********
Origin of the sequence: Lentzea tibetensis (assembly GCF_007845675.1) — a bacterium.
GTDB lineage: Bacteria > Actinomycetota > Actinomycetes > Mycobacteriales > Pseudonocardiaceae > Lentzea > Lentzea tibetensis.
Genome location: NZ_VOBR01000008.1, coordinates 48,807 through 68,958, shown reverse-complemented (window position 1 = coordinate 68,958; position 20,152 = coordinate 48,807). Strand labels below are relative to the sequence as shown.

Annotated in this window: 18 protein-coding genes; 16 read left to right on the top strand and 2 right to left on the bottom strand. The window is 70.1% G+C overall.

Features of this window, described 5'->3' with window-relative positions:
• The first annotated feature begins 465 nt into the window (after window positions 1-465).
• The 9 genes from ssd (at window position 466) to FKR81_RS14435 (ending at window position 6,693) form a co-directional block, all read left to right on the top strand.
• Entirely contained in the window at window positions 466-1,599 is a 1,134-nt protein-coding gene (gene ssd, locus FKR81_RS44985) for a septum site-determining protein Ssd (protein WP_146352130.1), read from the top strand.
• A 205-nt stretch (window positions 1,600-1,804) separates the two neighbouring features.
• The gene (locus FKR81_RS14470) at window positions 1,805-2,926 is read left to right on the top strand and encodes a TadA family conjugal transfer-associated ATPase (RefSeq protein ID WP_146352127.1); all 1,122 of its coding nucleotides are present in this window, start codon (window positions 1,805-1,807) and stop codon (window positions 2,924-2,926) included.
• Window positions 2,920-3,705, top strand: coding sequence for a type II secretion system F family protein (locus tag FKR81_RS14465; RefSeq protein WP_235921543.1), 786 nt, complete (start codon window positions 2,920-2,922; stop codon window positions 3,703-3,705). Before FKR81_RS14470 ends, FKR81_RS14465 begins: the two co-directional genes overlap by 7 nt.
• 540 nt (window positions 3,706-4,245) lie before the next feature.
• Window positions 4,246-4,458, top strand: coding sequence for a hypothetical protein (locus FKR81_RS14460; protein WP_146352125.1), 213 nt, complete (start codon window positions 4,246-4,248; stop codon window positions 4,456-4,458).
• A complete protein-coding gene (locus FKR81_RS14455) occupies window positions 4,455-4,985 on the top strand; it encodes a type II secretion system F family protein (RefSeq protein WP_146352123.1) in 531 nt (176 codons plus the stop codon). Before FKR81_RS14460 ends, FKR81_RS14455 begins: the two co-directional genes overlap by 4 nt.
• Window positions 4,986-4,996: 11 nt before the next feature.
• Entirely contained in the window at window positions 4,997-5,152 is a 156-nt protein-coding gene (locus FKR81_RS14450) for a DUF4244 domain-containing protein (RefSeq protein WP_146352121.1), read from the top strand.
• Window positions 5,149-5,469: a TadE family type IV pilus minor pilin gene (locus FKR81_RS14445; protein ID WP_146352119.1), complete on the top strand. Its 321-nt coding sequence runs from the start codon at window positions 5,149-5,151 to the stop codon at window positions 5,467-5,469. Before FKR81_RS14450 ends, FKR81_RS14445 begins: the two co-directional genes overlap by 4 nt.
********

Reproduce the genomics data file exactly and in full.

Origin of the sequence: Lentzea tibetensis (assembly GCF_007845675.1) — a bacterium.
GTDB lineage: Bacteria > Actinomycetota > Actinomycetes > Mycobacteriales > Pseudonocardiaceae > Lentzea > Lentzea tibetensis.
Genome location: NZ_VOBR01000008.1, coordinates 48,807 through 68,958, shown reverse-complemented (window position 1 = coordinate 68,958; position 20,152 = coordinate 48,807). Strand labels below are relative to the sequence as shown.

Annotated in this window: 18 protein-coding genes; 16 read left to right on the top strand and 2 right to left on the bottom strand. The window is 70.1% G+C overall.

Features of this window, described 5'->3' with window-relative positions:
• The first annotated feature begins 465 nt into the window (after window positions 1-465).
• The 9 genes from ssd (at window position 466) to FKR81_RS14435 (ending at window position 6,693) form a co-directional block, all read left to right on the top strand.
• Entirely contained in the window at window positions 466-1,599 is a 1,134-nt protein-coding gene (gene ssd, locus FKR81_RS44985) for a septum site-determining protein Ssd (protein WP_146352130.1), read from the top strand.
• A 205-nt stretch (window positions 1,600-1,804) separates the two neighbouring features.
• The gene (locus FKR81_RS14470) at window positions 1,805-2,926 is read left to right on the top strand and encodes a TadA family conjugal transfer-associated ATPase (RefSeq protein ID WP_146352127.1); all 1,122 of its coding nucleotides are present in this window, start codon (window positions 1,805-1,807) and stop codon (window positions 2,924-2,926) included.
• Window positions 2,920-3,705, top strand: coding sequence for a type II secretion system F family protein (locus tag FKR81_RS14465; RefSeq protein WP_235921543.1), 786 nt, complete (start codon window positions 2,920-2,922; stop codon window positions 3,703-3,705). Before FKR81_RS14470 ends, FKR81_RS14465 begins: the two co-directional genes overlap by 7 nt.
• 540 nt (window positions 3,706-4,245) lie before the next feature.
• Window positions 4,246-4,458, top strand: coding sequence for a hypothetical protein (locus FKR81_RS14460; protein WP_146352125.1), 213 nt, complete (start codon window positions 4,246-4,248; stop codon window positions 4,456-4,458).
• A complete protein-coding gene (locus FKR81_RS14455) occupies window positions 4,455-4,985 on the top strand; it encodes a type II secretion system F family protein (RefSeq protein WP_146352123.1) in 531 nt (176 codons plus the stop codon). Before FKR81_RS14460 ends, FKR81_RS14455 begins: the two co-directional genes overlap by 4 nt.
• Window positions 4,986-4,996: 11 nt before the next feature.
• Entirely contained in the window at window positions 4,997-5,152 is a 156-nt protein-coding gene (locus FKR81_RS14450) for a DUF4244 domain-containing protein (RefSeq protein WP_146352121.1), read from the top strand.
• Window positions 5,149-5,469: a TadE family type IV pilus minor pilin gene (locus FKR81_RS14445; protein ID WP_146352119.1), complete on the top strand. Its 321-nt coding sequence runs from the start codon at window positions 5,149-5,151 to the stop codon at window positions 5,467-5,469. Before FKR81_RS14450 ends, FKR81_RS14445 begins: the two co-directional genes overlap by 4 nt.